More Than You Know
Helen R. Myers has written over thirty novels, not one of which I have read. Until now. Hmm. Where have I been all this time? Her previous works were mostly series romances, but she has apparently begun moving into the full-length romantic suspense sub-genre. I graded this book a B, but there were parts that flirted with an A. The sensuality ended up Warm, but I’d have to say, in places, it almost sizzled into Hot (I did have my fingers crossed). More Than You Know is more for your money – romance, mystery, suspense, poignancy, complex characters, a fully-realized plot, top-notch writing – a real page-turner, and a bittersweet love story.
Nicole Loring is a beautiful, self-reliant art dealer whose only emotional stability comes from her relationship with her brother, Jay. After an apartment fire leaves her temporarily homeless, she crashes on Jay’s couch, and is both embarassed and angered at the sounds of her brother apparently engaged in close encounters of the sexual kind behind the closed door of his bedroom. Exhausted Nicole falls into a deep sleep, and when she awakens, Jay’s bedroom guest has gone. Faced with only silence when she taps on his door, she enters Jay’s room to discover disaster and heartbreak.
Ruggedly good-looking Dallas cop Roman McKenna works part-time as a security officer for Nicole’s boss, but now that Roman’s been promoted to homicide detective, he probably won’t be seeing as much of the elusive Nicole as he’d like. But when Nicole’s brother commits suicide (or was he murdered?), and Nicole becomes the target of a stalker, Roman places himself squarely between her and danger. When she is injured by an assailant (or did he just want to talk to her … warn her?) who is later found murdered, Roman places himself squarely between her, uh, sheets.
At first, only Nicole believes Jay was murdered. But little by little, it becomes apparent that Jay had no reason to take his own life. Indeed, he’d just found out he was a father and had taken possession of his infant son the night he had died. So, where’s the baby? As Roman and Nicole delve deeper into the mystery, they are confronted by several unpleasantries – a slimy senior detective who seems to be inordinately preoccupied with Nicole’s case, and with whom Roman immediately forms an adversarial relationship, and the fact that Jay may not have been the clean-cut, golden-boy his sister thought him to be.
Ms. Myers has done much research into police procedures, “copspeak,” as well as the uncomfortable topic of AEA (autoerotic asphyxia), and it shows. If you’re timid about street-language or the darker side of “personal sex,” you won’t find this a light-hearted read, and may want to avoid More Than You Know. I wasn’t sure how graphic one particular scene was going to get, but, to Ms. Myers’ credit, she kept the gory details to a minimum (although it was pretty rough on Nicole, and she had already been put through the ringer in this book). This is supposed to be a romance novel, after all – not a “true crime” exposé (which I have no interest in reading), so I was glad things didn’t go any deeper.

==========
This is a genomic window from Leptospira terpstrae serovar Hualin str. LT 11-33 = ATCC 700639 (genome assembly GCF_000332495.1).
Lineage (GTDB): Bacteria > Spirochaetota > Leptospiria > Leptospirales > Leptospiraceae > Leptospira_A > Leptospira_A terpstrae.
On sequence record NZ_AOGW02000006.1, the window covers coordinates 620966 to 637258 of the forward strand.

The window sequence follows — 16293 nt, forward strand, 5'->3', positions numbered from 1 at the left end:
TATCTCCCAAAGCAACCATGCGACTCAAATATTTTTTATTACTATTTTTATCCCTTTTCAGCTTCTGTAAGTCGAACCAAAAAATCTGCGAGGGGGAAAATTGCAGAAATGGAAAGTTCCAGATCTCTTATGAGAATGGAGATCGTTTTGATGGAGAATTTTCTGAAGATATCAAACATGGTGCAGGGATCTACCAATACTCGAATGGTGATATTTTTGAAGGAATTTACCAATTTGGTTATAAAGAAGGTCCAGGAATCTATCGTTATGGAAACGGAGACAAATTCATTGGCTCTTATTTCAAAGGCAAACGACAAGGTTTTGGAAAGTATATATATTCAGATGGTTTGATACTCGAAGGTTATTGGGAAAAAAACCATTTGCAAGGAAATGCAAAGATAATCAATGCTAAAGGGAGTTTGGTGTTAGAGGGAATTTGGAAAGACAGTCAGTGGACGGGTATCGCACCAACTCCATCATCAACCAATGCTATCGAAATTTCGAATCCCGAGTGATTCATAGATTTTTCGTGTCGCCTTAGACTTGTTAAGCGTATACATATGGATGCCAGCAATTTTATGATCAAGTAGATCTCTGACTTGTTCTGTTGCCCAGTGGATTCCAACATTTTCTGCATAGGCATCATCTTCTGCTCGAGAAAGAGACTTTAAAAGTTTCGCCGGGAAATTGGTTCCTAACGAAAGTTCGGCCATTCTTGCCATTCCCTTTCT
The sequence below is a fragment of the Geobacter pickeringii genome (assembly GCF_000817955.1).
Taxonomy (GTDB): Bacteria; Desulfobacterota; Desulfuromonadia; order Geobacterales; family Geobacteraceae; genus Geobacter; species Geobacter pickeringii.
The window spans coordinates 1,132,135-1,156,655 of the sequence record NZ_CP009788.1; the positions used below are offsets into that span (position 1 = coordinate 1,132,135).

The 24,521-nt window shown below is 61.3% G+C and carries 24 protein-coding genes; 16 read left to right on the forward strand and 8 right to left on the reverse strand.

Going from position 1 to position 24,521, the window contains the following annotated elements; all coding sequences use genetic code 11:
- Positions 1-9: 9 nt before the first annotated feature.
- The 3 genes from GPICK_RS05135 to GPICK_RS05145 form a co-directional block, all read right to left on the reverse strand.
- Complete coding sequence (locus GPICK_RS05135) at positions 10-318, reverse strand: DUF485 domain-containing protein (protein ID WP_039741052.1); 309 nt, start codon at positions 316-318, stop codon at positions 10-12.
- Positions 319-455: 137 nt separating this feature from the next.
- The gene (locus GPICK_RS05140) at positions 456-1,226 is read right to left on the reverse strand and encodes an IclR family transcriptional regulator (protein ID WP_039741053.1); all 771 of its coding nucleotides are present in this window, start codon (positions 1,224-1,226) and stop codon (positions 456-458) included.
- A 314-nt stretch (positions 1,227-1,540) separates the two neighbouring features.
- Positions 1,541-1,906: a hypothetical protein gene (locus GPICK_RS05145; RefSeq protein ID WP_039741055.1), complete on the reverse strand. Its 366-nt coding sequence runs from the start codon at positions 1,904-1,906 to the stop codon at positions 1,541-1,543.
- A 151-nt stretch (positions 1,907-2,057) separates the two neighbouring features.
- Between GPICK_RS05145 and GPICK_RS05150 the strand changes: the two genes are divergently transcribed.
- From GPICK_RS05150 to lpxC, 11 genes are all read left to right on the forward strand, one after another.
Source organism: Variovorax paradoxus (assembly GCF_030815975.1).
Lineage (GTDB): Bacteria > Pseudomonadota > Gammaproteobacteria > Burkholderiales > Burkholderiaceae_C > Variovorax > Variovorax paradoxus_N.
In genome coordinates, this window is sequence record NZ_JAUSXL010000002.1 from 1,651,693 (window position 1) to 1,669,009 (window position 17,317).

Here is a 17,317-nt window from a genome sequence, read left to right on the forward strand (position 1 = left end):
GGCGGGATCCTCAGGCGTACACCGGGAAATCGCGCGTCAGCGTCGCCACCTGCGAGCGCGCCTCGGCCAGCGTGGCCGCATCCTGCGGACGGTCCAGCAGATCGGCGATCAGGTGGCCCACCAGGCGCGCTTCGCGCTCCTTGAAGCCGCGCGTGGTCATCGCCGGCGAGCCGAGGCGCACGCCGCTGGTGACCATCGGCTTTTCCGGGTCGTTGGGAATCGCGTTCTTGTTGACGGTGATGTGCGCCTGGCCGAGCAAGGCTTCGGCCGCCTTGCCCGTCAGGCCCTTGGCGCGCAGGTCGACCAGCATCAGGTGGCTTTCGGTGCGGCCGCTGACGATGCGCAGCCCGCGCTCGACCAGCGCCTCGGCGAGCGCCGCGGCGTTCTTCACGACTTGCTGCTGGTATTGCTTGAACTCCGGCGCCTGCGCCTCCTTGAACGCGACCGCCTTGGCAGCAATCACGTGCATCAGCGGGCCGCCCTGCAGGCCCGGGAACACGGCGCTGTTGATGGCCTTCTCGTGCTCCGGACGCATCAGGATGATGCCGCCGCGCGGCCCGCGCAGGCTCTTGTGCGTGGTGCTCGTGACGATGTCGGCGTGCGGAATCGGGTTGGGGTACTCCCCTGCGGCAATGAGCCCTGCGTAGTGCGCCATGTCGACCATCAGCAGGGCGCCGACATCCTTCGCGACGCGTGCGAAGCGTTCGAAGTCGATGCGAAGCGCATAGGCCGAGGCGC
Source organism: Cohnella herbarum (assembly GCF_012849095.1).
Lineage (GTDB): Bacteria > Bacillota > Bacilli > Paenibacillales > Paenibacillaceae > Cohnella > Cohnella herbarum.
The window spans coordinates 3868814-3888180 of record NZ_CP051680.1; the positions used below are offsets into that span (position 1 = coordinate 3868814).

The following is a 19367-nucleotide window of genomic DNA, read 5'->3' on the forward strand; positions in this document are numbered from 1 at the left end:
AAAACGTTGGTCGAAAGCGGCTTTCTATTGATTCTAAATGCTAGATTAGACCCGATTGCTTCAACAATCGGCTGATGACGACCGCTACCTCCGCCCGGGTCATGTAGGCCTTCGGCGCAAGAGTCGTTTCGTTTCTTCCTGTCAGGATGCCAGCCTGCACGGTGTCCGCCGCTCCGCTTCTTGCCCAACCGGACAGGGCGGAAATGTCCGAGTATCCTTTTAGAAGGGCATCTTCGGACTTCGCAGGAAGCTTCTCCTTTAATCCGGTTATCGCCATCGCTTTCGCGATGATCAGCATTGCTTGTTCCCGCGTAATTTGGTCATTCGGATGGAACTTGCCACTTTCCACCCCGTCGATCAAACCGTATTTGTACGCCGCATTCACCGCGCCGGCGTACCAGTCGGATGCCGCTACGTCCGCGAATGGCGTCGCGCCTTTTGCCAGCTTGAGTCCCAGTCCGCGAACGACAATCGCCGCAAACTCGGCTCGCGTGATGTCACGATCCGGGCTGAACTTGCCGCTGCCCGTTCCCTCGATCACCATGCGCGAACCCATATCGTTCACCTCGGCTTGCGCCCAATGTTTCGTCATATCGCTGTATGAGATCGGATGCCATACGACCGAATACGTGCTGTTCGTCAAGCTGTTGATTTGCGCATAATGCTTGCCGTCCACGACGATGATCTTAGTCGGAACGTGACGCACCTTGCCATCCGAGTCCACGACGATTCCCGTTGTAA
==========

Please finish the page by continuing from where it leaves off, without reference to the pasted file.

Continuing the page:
So, why didn’t this book make the A-list? A couple of reasons. I thought Jay’s story left a few loose-ends dangling, and the distasteful way in which he met his end did put me off. And, anytime a major character in a book takes a blow to the head on more than one occasion, I begin to feel it’s gratuitous (the human skull can only endure so much before brain damage occurs). But the main reason for my reservation is that, because the author did such a good job creating Nicole and Roman, parts of the book were just too hard to read. These people hurt, and I felt it. Both Nicole and Roman are emotional victims, and the cross Roman had to bear was almost too much for me to take. These two people are in pain and are not certain where their attraction will, or should, lead them. When Roman’s trials are finally played out, it’s devasting for him and for the reader. Roman’s a good man and a wonderful hero and we know that only in Nicole’s arms can he finally find the peace he deserves. Yes, Roman and Nicole are perfect for each other – but the unrelenting sorrow that permeated their relationship was more than I thought this couple deserved.
Having said all that, having given you my caveats and reservations, I do indeed recommend this book. It’s positives far outweigh my reservations. Go for it.